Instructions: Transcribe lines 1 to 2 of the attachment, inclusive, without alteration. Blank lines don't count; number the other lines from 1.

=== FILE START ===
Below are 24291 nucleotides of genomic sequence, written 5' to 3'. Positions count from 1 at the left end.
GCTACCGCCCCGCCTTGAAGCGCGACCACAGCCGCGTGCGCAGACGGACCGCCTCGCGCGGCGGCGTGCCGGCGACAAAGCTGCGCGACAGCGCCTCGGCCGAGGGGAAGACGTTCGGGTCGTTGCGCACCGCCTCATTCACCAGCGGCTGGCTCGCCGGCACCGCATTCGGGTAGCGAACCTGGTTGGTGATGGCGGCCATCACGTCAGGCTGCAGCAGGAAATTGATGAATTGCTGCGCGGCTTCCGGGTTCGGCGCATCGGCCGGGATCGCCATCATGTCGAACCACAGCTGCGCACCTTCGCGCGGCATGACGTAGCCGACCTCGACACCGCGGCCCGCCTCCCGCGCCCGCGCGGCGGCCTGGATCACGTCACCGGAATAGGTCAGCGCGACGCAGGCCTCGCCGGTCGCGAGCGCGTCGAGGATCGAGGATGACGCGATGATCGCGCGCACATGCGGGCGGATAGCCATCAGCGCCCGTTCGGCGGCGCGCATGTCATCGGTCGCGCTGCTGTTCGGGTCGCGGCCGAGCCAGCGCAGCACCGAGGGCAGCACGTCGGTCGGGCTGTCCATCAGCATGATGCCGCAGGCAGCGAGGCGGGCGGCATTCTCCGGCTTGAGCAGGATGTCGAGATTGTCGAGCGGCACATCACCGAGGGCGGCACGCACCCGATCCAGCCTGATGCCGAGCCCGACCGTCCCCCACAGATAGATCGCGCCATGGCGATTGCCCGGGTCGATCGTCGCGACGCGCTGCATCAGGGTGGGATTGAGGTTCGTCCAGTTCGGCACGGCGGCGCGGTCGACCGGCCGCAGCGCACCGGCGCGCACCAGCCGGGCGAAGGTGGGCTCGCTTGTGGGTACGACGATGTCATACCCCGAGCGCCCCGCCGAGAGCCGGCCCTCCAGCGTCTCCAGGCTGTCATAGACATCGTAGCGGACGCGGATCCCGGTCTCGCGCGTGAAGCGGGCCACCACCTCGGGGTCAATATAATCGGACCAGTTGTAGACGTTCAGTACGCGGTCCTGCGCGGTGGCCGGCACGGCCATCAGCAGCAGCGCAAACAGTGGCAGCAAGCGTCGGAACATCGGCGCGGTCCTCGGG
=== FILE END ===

Below are 24291 nucleotides of genomic sequence, written 5' to 3'. Positions count from 1 at the left end.
GCTACCGCCCCGCCTTGAAGCGCGACCACAGCCGCGTGCGCAGACGGACCGCCTCGCGCGGCGGCGTGCCGGCGACAAAGCTGCGCGACAGCGCCTCGGCCGAGGGGAAGACGTTCGGGTCGTTGCGCACCGCCTCATTCACCAGCGGCTGGCTCGCCGGCACCGCATTCGGGTAGCGAACCTGGTTGGTGATGGCGGCCATCACGTCAGGCTGCAGCAGGAAATTGATGAATTGCTGCGCGGCTTCCGGGTTCGGCGCATCGGCCGGGATCGCCATCATGTCGAACCACAGCTGCGCACCTTCGCGCGGCATGACGTAGCCGACCTCGACACCGCGGCCCGCCTCCCGCGCCCGCGCGGCGGCCTGGATCACGTCACCGGAATAGGTCAGCGCGACGCAGGCCTCGCCGGTCGCGAGCGCGTCGAGGATCGAGGATGACGCGATGATCGCGCGCACATGCGGGCGGATAGCCATCAGCGCCCGTTCGGCGGCGCGCATGTCATCGGTCGCGCTGCTGTTCGGGTCGCGGCCGAGCCAGCGCAGCACCGAGGGCAGCACGTCGGTCGGGCTGTCCATCAGCATGATGCCGCAGGCAGCGAGGCGGGCGGCATTCTCCGGCTTGAGCAGGATGTCGAGATTGTCGAGCGGCACATCACCGAGGGCGGCACGCACCCGATCCAGCCTGATGCCGAGCCCGACCGTCCCCCACAGATAGATCGCGCCATGGCGATTGCCCGGGTCGATCGTCGCGACGCGCTGCATCAGGGTGGGATTGAGGTTCGTCCAGTTCGGCACGGCGGCGCGGTCGACCGGCCGCAGCGCACCGGCGCGCACCAGCCGGGCGAAGGTGGGCTCGCTTGTGGGTACGACGATGTCATACCCCGAGCGCCCCGCCGAGAGCCGGCCCTCCAGCGTCTCCAGGCTGTCATAGACATCGTAGCGGACGCGGATCCCGGTCTCGCGCGTGAAGCGGGCCACCACCTCGGGGTCAATATAATCGGACCAGTTGTAGACGTTCAGTACGCGGTCCTGCGCGGTGGCCGGCACGGCCATCAGCAGCAGCGCAAACAGTGGCAGCAAGCGTCGGAACATCGGCGCGGTCCTCGGG